Audio manufacturers aim to reduce distortion as much as possible to achieve accurate audio reproduction by employing various methods, although not all of these methods are equally effective. It’s important to note that while distortion can be used as a creative choice in music production, in audio reproduction, it is considered a flaw that needs to be minimized.

Why Does Distortion Occur?

Distortion is a phenomenon that alters the waveform of an audio signal, resulting in a significant difference between the input and the output. Non-linear distortion is a type of distortion that arises when a system receives a test tone as an input, but the output consists of multiple frequencies.

Distortion can occur at any point in the audio signal chain, including recording, playback, mixing, and processing stages. The presence of distortion can be attributed to several factors, such as room reverb, file compression, headphone resonance, and mastering music.

Reducing distortion (not used creatively, at least) during the mixing process is crucial for achieving a pure and high-quality audio track. One effective technique for minimizing distortion is by using a compressor. A compressor can help produce cleaner sounds by regulating the audio signal’s dynamic range.

What Are Harmonic Frequencies?

Sound waves consist of fundamental and harmonic frequencies, which are the building blocks of music. Understanding these frequency components is crucial in comprehending how they impact audio quality.

The human ear can distinguish between different musical instruments thanks to the interaction of harmonic and fundamental frequencies. These frequencies contribute to the unique sound produced by each musical instrument and singer.

For instance, when a violin plays a middle A note, it generates a fundamental frequency of 440 Hz, accompanied by harmonic frequencies. Similarly, a cello playing the same note produces its distinct sound due to its specific harmonic and fundamental frequency.

Harmonic frequencies are multiples of the sound’s fundamental frequency, and their interaction is essential in creating the characteristic sound of musical instruments and voices.

Everyone Interprets THD Differently 

For most purposes, various kinds of harmonics are different. In some cases, harmonic frequencies are produced by crossover distortion. Specific frequencies are almost as powerful as greater frequency harmonics, even while being lower.

A single THD number needs to be revised for assessing audibility and should be looked at with caution. Over the years, much research has gone into harmonic distortion and harmonic control. It has shown that lower-order harmonics are more difficult to hear at the same level as higher-order ones. Therefore, THD is a sum of several harmonics with equal weighting.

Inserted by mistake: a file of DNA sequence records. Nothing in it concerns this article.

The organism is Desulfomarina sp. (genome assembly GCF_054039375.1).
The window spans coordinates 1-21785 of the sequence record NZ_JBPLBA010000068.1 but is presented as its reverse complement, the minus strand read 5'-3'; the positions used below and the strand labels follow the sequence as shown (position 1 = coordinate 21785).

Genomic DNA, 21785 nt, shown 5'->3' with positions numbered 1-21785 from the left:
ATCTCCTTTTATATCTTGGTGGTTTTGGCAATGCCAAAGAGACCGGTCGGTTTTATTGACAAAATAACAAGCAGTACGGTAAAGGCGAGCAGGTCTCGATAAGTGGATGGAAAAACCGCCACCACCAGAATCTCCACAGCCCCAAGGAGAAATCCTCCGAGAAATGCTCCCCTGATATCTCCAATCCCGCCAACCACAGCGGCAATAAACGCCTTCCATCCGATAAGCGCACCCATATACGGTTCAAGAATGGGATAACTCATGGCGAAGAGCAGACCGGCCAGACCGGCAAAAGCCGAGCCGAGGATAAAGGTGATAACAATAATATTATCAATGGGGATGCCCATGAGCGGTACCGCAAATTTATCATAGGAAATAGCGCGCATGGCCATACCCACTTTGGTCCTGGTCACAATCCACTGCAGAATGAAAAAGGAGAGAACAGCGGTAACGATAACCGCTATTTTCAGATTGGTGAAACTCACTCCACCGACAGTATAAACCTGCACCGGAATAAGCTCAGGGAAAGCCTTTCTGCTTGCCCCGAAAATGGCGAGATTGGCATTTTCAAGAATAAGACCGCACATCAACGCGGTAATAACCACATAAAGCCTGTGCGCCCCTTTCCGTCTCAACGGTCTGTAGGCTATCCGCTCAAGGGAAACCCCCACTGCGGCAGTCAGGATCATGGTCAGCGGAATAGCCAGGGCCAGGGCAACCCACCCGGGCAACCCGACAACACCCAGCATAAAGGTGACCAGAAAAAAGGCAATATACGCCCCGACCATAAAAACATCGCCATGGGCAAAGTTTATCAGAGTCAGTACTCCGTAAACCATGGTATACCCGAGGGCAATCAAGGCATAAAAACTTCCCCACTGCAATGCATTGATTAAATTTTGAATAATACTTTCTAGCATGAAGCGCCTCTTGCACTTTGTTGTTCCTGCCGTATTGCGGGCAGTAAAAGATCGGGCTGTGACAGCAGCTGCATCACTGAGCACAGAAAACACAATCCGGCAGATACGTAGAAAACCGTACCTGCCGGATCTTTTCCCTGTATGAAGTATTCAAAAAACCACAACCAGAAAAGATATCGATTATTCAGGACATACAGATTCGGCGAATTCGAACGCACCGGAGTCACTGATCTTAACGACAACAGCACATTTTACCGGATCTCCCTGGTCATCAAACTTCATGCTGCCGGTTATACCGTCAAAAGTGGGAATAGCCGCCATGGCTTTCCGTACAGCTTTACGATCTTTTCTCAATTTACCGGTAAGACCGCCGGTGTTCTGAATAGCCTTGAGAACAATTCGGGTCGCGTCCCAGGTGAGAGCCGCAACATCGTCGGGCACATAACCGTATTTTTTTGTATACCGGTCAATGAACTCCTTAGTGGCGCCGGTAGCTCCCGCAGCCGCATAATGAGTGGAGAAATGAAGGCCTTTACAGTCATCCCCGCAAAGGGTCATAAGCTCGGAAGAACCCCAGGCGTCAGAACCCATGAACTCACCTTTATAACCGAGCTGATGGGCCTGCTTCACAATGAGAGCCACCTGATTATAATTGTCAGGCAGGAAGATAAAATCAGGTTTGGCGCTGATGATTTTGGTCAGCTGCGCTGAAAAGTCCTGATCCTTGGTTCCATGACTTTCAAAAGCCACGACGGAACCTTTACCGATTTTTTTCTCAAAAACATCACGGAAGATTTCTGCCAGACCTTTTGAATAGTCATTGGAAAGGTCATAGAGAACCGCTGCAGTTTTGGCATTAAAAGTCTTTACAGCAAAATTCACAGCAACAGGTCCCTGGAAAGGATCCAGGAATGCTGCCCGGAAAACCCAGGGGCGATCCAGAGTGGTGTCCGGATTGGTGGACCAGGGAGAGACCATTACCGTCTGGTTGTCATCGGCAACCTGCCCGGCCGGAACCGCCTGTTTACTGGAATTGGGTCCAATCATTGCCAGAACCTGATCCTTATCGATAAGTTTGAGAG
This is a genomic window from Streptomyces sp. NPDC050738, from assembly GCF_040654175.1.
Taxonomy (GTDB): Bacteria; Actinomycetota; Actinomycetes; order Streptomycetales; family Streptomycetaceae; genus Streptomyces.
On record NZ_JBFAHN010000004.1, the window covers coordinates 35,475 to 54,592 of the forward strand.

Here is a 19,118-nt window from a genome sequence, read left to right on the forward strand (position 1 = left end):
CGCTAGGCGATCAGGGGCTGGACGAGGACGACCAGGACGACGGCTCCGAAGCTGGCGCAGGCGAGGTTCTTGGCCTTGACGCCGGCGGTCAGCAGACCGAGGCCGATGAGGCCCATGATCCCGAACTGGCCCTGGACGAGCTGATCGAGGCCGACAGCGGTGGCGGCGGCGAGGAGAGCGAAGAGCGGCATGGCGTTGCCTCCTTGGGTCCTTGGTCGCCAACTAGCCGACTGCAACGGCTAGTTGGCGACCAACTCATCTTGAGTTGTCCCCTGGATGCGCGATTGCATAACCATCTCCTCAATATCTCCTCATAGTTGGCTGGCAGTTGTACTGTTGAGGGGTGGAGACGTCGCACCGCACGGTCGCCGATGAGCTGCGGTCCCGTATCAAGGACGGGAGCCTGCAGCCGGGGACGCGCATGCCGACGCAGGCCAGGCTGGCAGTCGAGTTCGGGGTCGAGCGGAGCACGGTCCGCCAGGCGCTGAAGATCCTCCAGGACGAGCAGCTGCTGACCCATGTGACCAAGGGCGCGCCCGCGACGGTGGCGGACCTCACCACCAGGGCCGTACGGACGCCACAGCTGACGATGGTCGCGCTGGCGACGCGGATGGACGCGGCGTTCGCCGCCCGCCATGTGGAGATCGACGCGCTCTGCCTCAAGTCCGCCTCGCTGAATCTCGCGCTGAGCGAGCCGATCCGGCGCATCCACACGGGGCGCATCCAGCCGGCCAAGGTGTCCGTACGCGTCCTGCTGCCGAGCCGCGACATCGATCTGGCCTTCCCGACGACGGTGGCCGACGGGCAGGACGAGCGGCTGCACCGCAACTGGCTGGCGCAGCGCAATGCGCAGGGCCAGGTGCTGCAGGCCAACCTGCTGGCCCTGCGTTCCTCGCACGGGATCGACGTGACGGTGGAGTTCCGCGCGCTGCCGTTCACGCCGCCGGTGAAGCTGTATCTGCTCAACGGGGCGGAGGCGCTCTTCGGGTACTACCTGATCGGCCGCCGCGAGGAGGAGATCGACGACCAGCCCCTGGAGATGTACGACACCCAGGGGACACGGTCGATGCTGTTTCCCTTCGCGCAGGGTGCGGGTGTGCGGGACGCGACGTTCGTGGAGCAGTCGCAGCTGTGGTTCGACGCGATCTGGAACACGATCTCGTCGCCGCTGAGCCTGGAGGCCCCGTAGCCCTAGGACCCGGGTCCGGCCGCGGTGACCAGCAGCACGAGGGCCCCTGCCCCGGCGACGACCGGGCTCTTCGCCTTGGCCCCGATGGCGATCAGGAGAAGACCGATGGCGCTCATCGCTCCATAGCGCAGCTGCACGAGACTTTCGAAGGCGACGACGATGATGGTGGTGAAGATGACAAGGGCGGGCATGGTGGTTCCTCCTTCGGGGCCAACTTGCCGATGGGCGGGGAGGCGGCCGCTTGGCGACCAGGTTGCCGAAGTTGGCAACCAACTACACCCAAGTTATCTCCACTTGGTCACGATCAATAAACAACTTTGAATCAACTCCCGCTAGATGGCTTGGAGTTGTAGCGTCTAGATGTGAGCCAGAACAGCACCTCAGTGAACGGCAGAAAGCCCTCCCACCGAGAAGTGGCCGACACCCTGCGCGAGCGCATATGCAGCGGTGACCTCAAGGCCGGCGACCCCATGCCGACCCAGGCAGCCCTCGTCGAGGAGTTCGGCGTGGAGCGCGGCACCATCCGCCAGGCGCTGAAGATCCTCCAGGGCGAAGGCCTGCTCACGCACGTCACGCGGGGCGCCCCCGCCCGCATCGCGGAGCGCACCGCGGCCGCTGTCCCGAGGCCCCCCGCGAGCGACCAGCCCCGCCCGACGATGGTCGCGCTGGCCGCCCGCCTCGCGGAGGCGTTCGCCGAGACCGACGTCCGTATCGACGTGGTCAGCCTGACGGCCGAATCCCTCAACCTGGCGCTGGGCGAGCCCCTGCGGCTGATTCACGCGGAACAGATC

As a result, the level of THD can be interpreted differently. For instance, some people may think the levels are too high as they can notice the distortion. For others, these levels are pretty decent, and the distortion is barely noticeable for them.


Now you know what THD is and how it can affect your audio. 

Total harmonic distortion (THD) isn’t something you need to be overly worried about. This is because it is usually at a very low percentage.

As a result, it should be fine for your overall listening experience.

Harmonic distortion is often represented as a percentage. This will tell you the amount of distortion the input signal has gone through to reach the amplifier and output. 

Keep your distortion levels to a minimum when it comes to music production. Keep an eye on your THD and keep it as low as possible.

Frequently Asked Questions 

What Is Considered A Good THD Rating?

Generally, it is considered best to have a THD rating of 0.5 or less. You can go up to 0.7 if you have to, but you want that number as low as possible. The lower the number, the purer and better your audio will sound.

Why Can Harmonic Distortion Cause Problems?

If you have harmonic distortion, extra frequencies have intercepted your input frequency and signal. As a result, the output signal is distorted and doesn’t sound as it should.

This is why you should aim to keep distortion to a minimum by using various plugins and other methods to keep distortion to a minimum. Otherwise, your audio will sound unnatural and won’t be an enjoyable listening experience.

Where Can You Come Across THD?

THD is a measurement that measures the harmonic content of the output signal from an amplifier. Thus, you can see harmonic distortion in any amplifier, speaker, headphones, or earphone.


  • Allen Articulo – Co-writer
  • Jerry Borillo – Illustrator